I currently have a binder for each student. I also have labeled bins for each day of the week; when I make copies I paperclip them and put them in the bins in the order that I'll need them. I'm thinking about going to just one binder per grade level rather than one per student next year; with more things becoming digital at my school I don't have as many papers to put in the binders anymore.
     
  9. Indi

    Indi Rookie

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    May 21, 2018

    Thanks all for the great suggestions! I don't have to grade anything (except for occasional worksheets we have them do to earn rewards) but we do a lot of projects that I end up hanging out the wall or that we need to finish the next day. I love the color coding idea! It would be so helpful to have the kids be able to find their own folder/tray and put away their own papers and notebooks!
     
  10. Indi

    Indi Rookie

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    May 21, 2018

    Day to day, laying something on your desk to deal with “later” is not an option. If you are not working on it at the moment, it goes straight to its proper place in the filing folders.

    Yes! This is a lot of my problem - having no place to put something so just putting it down wherever I can find a space! Need to remember this for next year - have a place for everything and deal with it immediately! :)
     
  11. otterpop

    otterpop Aficionado

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    May 21, 2018

    You can also get colored duct tape or washi tape to mark supplies of you don't actually want to get colored folders or notebooks.
     
    Last edited: May 21, 2018
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  12. Been There

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    May 21, 2018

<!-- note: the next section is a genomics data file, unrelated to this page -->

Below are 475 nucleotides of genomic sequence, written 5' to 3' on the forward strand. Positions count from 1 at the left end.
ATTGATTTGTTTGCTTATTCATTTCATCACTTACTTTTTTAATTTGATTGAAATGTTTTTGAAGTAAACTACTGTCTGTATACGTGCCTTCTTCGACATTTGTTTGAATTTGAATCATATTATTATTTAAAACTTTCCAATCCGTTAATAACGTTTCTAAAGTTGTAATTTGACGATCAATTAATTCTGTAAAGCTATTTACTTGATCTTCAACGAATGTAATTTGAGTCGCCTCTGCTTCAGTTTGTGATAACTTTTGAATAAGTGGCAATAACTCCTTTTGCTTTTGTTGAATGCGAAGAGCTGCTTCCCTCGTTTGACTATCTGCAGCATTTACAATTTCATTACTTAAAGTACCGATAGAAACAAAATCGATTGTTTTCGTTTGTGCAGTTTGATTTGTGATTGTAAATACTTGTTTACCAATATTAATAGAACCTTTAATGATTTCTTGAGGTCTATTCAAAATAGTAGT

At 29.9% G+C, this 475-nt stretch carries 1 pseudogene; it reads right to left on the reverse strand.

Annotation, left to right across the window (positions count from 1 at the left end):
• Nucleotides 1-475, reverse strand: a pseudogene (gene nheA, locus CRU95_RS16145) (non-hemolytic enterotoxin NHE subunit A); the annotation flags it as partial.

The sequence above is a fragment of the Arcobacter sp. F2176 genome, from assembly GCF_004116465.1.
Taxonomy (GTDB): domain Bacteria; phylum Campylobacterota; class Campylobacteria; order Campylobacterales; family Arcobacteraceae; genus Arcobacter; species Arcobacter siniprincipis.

Organized teachers often anticipate the flurry of papers that will accompany a given activity and plan ahead so they will know exactly what to do with those papers - e.g. which folder or tray will receive them - as soon as they're collected. Efficiency is all about pre-planning and having established routines. I tend to be extremely disorganized and was easily distracted by different colored folders, clips, tabs etc, but learned to follow the motto "the simpler, the better". See if that works for you.
     
  13. Ima Teacher

    Ima Teacher Phenom

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    May 21, 2018

    I only touch papers a couple of times.

    Students turn their paper in themselves. They put their papers in a turn-in tray marked by class. They check their names off my grading sheet when they turn the papers in. I take them from the tray at the end of the class period and out them in a plastic L-type folder marked with each class's period. After I grade each set of papers, I put them in a pick-up tray for that class.

    Once I grade each set of assignments, I put a half index card with names of everyone that missed that assignment. I post that on a missing work chart. Next to that chart there are vertical bins marked for each class, Kids put missing work in there and mark their names off the list. At the end of the week, I get those out of the tray and score them.

    Any other papers that come across my desk get handled immediately. Nothing is ever free-reign on my desk. I have one basket for "what do I do with this" stuff, and it gets emptied every so often. Usually it is trashed.

    I use binders for all of my papers. They are all labeled and on a shelf behind my desk. I keep electronic copies of everything possible.

    I label everything, too, so the kids can be responsible for putting away things.

    Nothing gets left out overnight.

    I keep track of over 100 kids a day this way.
     
  14. Mrs. K.

    Mrs. K. Enthusiast

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    May 22, 2018

    I have always color-coded my classes. I use colored binder clips and can tell at a glance that a stack with a red clip belongs to period one. My seniors use composition notebooks, which I prefer because things don’t fall out. I’ll give assignments on a half, quarter, etc. piece of paper (I’m the queen of paper-saving, lol) and students use glue sticks to put the in the Compbooks, which I grade periodically for completion.
    My color system is:
    Red = 1 (three letters)
    Blue = 2 (rhymes)
    Green = 3 (near rhyme)
    Yellow = 4, usually (because it has to go somewhere!)
    Orange, purple, or white = 5 or 6, depending on the year